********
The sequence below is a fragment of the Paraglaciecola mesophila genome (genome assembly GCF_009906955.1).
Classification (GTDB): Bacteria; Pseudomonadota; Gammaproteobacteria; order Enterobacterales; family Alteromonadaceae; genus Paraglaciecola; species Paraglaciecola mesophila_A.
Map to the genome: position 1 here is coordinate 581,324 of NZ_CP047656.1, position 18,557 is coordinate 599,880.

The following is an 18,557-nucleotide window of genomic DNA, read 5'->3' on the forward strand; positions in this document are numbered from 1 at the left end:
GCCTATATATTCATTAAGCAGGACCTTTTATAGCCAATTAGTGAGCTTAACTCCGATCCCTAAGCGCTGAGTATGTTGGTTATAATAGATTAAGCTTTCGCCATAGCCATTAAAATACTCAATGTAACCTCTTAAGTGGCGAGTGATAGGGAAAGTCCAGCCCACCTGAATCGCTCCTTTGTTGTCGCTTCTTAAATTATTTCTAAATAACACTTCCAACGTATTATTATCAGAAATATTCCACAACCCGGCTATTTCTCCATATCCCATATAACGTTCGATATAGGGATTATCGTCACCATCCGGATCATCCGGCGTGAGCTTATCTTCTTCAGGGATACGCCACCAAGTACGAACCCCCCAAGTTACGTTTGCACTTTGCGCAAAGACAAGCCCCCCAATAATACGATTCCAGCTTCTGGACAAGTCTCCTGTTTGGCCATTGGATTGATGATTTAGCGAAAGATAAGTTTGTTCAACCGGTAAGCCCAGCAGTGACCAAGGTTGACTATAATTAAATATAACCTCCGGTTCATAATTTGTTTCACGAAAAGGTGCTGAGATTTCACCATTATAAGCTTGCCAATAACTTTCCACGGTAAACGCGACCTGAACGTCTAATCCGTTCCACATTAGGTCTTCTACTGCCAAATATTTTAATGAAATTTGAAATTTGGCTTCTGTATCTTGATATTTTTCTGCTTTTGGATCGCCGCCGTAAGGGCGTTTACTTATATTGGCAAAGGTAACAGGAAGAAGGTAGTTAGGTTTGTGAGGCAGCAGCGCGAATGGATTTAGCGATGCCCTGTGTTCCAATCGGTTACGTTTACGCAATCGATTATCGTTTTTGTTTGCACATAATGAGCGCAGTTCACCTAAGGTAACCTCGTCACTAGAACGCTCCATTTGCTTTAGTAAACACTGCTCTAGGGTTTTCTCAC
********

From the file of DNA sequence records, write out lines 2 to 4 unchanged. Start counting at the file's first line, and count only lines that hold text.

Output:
Classification (GTDB): Bacteria; Pseudomonadota; Gammaproteobacteria; order Enterobacterales; family Alteromonadaceae; genus Paraglaciecola; species Paraglaciecola mesophila_A.
Map to the genome: position 1 here is coordinate 581,324 of NZ_CP047656.1, position 18,557 is coordinate 599,880.

The following is an 18,557-nucleotide window of genomic DNA, read 5'->3' on the forward strand; positions in this document are numbered from 1 at the left end: